On Dec. 10, 2015, a helicopter crew chartered by Parks Canada managed to drop their cannon-fired nets on two wolves fleeing over snow-covered Summit Lake in the upper Rocky River valley of Jasper National Park.
The objective was to equip the captured animals with neck collars and GPS telemetry. Released again after treatment, these wolves were expected to rejoin their local pack and transmit their travels to a biologist in the Jasper Park warden office.
As apex predators, wolves are an important link in the park’s wildlife ecology by keeping the elk herds in dynamic balance with their food supply. Unfortunately, both radios soon failed. However, about two months after capture, one of the collared wolves was caught in a snare set by an Alberta trapper outside the park.
This wolf, probably in the company of its pack, had travelled from the upper Rocky River down to the lower Athabasca valley, a distance of some 50 kilometres, plus a further 15 km past Pocahontas to the park’s eastern border.
The snaring of this park wolf became public knowledge after the trapper handed over the wolf’s collar to the provincial Fish & Wildlife officer stationed in Hinton, who, in turn, notified the Jasper warden office. The details given were that the animal had been caught west of Hinton.
Earlier that winter, a radio-collared park cougar also died in a snare west of Hinton. As it so happened, someone working in the area found a trapper’s bait pile at Brule, which is indeed west of Hinton, but only a hundred metres or so away from the park’s unfenced border. The bait site contained the carcass of a traffic-killed elk, several dead chickens and other carrion.
The use of bait sites is a common practice of trappers operating in the Alberta foothill forests along the eastern boundaries of Jasper and Banff National Parks. The baits are maintained over extended periods so that carnivores such as wolves get used to a free meal.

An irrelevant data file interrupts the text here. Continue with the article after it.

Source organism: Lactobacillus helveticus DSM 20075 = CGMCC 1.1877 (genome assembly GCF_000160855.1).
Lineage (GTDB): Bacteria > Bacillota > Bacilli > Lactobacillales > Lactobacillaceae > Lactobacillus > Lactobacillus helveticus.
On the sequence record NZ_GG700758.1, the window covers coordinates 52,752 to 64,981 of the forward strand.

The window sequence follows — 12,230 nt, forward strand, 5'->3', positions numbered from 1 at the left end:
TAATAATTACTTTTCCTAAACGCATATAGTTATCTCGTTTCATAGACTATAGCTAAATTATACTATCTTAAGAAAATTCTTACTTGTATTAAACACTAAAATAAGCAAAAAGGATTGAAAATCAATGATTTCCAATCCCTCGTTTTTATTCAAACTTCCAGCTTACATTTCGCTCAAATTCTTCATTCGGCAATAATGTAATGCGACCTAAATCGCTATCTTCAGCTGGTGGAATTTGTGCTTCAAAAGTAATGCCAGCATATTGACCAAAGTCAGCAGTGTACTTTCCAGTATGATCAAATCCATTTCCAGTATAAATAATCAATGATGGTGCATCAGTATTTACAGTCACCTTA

When the fur season opens, the trapper sets any number of steel snares across all access trails through the bushes leading to the bait. In this way, entire packs of wolves can be caught, as well as a range of non-target animals. Photographic evidence has revealed that some snared animals suffer horribly for days or even weeks.
From the perspective of the Alberta Fish & Wildlife division, the provincial harvest of fur-bearers is a traditional industrial activity. The average number of wolves trapped annually along the eastern boundaries of Banff and Jasper National Parks was 74 over the past five years.
The paradox of trappers is that they kill what they love. Their usual hard-nosed defence is that predators need to be thinned out. Otherwise they would die of starvation anyhow.
But the matter assumes quite a different perspective when snares are set on the boundary of our national parks, which are the time-honoured sanctuaries that are supposed to be inviolate to commercial hunting and trapping.
The notion of establishing a protective buffer zone around Jasper National Park is not new, but today’s need is all the more urgent because several rural counties, livestock groups and hunting clubs are paying a bounty of $100 to $500 on dead wolves.
A buffer zone all the way between Alberta and our mountain parks may not be practical in view of the rugged topography and the understandable opposition from provincial interest groups. But a protective zone of several kilometres wide at strategic spots, such as the end of the Athabasca River valley, seems to be an idea for which the time has come.
Dick Dekker is an independent wildlife ecologist who has studied wolves in Jasper National Park for more than 50 years and published extensively on Jasper wildlife.